World

Boris's reshuffle reveals his weakness

9 February 2022

1:15 AM

9 February 2022

1:15 AM

Boris Johnson’s attempted reset is underway, with a mini-reshuffle announced this afternoon. The Prime Minister has made a number of changes to his top team as part of his efforts to signal to Tory MPs that he has taken on board criticism of his operation and will improve it.

As part of the changes, Mark Spencer has been moved from his role as chief whip to leader of the house — with Chris Heaton Harris brought in as his replacement. Jacob Rees-Mogg has been moved from leader of the house to minister for Brexit opportunities and government efficiency — in this role he will attend cabinet. Other appointments include Stuart Andrew moving from the whips’ office to minister of state for housing.


So, what do the appointments reveal? Ultimately this reshuffle has come from a place of weakness. Given Johnson’s recent turmoils began not with partygate but instead the botched handling of the Owen Paterson affair, the Prime Minister has been under pressure ever since then to move Spencer and Rees-Mogg from their positions. The duo played key roles in hatching the bid to stop Paterson’s suspension which spectacularly backfired and led to the Tories losing the formerly safe seat of North Shropshire in the by-election that followed.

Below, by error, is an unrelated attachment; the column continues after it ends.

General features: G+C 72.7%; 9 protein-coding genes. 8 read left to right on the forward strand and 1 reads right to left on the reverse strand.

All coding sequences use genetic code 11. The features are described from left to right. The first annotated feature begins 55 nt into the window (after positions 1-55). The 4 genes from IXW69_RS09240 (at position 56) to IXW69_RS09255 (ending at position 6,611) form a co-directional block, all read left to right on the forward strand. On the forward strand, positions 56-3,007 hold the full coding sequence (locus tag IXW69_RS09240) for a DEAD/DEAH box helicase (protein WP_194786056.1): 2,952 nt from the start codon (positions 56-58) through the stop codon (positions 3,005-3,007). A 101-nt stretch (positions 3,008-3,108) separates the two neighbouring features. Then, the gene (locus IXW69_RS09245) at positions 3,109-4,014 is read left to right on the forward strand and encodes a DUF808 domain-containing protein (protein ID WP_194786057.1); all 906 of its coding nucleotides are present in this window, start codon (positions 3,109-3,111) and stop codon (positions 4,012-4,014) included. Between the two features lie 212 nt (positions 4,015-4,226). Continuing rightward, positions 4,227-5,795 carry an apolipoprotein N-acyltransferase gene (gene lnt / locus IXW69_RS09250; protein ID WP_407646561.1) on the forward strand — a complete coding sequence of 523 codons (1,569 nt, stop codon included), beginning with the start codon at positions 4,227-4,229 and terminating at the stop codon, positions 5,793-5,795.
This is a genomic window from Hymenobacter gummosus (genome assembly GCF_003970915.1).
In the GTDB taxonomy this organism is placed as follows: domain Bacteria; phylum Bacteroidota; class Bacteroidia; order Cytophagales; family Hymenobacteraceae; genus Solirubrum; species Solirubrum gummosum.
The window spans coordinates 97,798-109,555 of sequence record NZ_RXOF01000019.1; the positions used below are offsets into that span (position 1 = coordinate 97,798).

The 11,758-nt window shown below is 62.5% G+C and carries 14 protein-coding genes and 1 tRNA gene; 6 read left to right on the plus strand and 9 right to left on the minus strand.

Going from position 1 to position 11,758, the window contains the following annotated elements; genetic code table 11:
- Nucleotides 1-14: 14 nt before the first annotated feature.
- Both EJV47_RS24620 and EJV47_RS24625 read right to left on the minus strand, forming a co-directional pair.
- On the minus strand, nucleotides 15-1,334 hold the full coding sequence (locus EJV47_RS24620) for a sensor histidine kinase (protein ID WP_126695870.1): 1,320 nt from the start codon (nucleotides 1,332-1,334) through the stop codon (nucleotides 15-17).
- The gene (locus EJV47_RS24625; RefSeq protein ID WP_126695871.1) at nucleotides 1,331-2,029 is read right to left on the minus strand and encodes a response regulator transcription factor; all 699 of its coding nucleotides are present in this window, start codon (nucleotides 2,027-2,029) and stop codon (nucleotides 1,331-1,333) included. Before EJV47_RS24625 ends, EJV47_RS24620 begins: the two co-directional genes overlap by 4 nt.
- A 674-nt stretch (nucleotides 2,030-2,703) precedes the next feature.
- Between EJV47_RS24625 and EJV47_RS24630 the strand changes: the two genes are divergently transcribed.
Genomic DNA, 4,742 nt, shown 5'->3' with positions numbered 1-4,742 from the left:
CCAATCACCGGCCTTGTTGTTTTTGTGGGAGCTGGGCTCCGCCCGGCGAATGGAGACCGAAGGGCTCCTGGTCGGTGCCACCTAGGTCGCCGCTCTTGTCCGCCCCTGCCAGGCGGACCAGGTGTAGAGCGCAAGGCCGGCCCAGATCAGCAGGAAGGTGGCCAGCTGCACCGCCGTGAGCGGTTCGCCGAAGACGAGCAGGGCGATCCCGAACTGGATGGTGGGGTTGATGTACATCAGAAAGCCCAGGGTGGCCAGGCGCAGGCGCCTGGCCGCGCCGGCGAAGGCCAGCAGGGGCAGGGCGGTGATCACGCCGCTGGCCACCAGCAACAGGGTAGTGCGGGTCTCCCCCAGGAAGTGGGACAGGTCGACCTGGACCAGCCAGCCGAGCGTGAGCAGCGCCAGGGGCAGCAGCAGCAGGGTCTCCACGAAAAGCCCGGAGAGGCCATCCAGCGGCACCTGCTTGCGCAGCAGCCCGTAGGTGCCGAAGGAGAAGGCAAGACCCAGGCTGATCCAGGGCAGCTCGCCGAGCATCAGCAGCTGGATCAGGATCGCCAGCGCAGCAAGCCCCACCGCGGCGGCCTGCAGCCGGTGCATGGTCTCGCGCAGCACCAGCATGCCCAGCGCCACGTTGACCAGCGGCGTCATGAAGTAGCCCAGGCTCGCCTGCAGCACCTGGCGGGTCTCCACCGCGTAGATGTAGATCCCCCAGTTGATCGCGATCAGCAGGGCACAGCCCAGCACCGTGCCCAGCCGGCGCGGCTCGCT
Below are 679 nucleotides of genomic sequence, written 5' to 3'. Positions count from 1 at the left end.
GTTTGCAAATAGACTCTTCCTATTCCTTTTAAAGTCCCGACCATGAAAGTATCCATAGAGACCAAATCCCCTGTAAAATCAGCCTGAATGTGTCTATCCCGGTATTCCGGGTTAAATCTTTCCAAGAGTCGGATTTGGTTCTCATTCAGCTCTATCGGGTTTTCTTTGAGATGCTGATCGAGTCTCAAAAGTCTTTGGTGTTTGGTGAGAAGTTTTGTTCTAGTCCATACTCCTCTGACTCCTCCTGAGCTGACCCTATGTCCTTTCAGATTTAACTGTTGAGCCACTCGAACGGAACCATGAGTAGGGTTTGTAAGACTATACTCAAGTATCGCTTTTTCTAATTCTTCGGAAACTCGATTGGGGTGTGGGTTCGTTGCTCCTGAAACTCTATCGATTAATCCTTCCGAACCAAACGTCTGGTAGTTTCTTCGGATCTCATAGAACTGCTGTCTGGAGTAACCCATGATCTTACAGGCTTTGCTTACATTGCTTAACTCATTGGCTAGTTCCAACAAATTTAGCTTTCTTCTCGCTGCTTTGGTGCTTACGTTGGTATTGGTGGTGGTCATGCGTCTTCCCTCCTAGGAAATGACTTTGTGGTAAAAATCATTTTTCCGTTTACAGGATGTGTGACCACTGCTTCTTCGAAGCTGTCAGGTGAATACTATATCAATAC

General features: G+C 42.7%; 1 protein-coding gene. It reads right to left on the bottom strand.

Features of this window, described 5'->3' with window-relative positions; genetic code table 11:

There has also been a general frustration building within No. 10 and the party towards the whips’ office — with Johnson’s aides blaming decisions that have backfired on bad intelligence. The hope is that Heaton Harris will be able to adopt a carrot and stick approach — bringing some MPs bruised by recent weeks back into the fold.

But perhaps the most striking aspect of this reshuffle is Johnson’s apparent reluctance to upset anyone. New roles have been found for Spencer, Rees-Mogg and Andrew. Does Johnson have the authority to sack a minister without risking a letter going in? This reshuffle shows that Johnson knows that right now he needs all the friends he can get.

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